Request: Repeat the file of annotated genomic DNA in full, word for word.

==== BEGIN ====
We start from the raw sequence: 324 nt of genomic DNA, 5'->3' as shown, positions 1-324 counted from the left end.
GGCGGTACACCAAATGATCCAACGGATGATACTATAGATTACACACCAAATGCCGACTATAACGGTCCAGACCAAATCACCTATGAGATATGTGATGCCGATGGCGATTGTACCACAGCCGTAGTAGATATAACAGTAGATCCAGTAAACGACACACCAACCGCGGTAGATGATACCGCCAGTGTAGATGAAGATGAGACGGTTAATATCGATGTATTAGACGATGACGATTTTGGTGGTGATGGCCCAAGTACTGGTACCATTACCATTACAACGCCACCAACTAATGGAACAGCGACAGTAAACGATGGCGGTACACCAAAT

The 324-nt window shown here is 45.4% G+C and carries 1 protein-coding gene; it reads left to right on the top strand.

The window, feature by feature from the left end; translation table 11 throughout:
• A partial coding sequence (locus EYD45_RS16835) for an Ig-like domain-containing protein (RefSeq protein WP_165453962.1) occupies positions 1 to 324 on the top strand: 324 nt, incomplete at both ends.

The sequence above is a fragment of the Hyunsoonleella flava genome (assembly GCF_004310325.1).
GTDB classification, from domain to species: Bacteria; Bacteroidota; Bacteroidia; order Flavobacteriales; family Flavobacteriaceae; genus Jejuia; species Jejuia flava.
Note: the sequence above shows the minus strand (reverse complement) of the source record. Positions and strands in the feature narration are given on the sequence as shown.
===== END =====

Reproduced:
We start from the raw sequence: 324 nt of genomic DNA, 5'->3' as shown, positions 1-324 counted from the left end.
GGCGGTACACCAAATGATCCAACGGATGATACTATAGATTACACACCAAATGCCGACTATAACGGTCCAGACCAAATCACCTATGAGATATGTGATGCCGATGGCGATTGTACCACAGCCGTAGTAGATATAACAGTAGATCCAGTAAACGACACACCAACCGCGGTAGATGATACCGCCAGTGTAGATGAAGATGAGACGGTTAATATCGATGTATTAGACGATGACGATTTTGGTGGTGATGGCCCAAGTACTGGTACCATTACCATTACAACGCCACCAACTAATGGAACAGCGACAGTAAACGATGGCGGTACACCAAAT

The 324-nt window shown here is 45.4% G+C and carries 1 protein-coding gene; it reads left to right on the top strand.

The window, feature by feature from the left end; translation table 11 throughout:
• A partial coding sequence (locus EYD45_RS16835) for an Ig-like domain-containing protein (RefSeq protein WP_165453962.1) occupies positions 1 to 324 on the top strand: 324 nt, incomplete at both ends.

The sequence above is a fragment of the Hyunsoonleella flava genome (assembly GCF_004310325.1).
GTDB classification, from domain to species: Bacteria; Bacteroidota; Bacteroidia; order Flavobacteriales; family Flavobacteriaceae; genus Jejuia; species Jejuia flava.
Note: the sequence above shows the minus strand (reverse complement) of the source record. Positions and strands in the feature narration are given on the sequence as shown.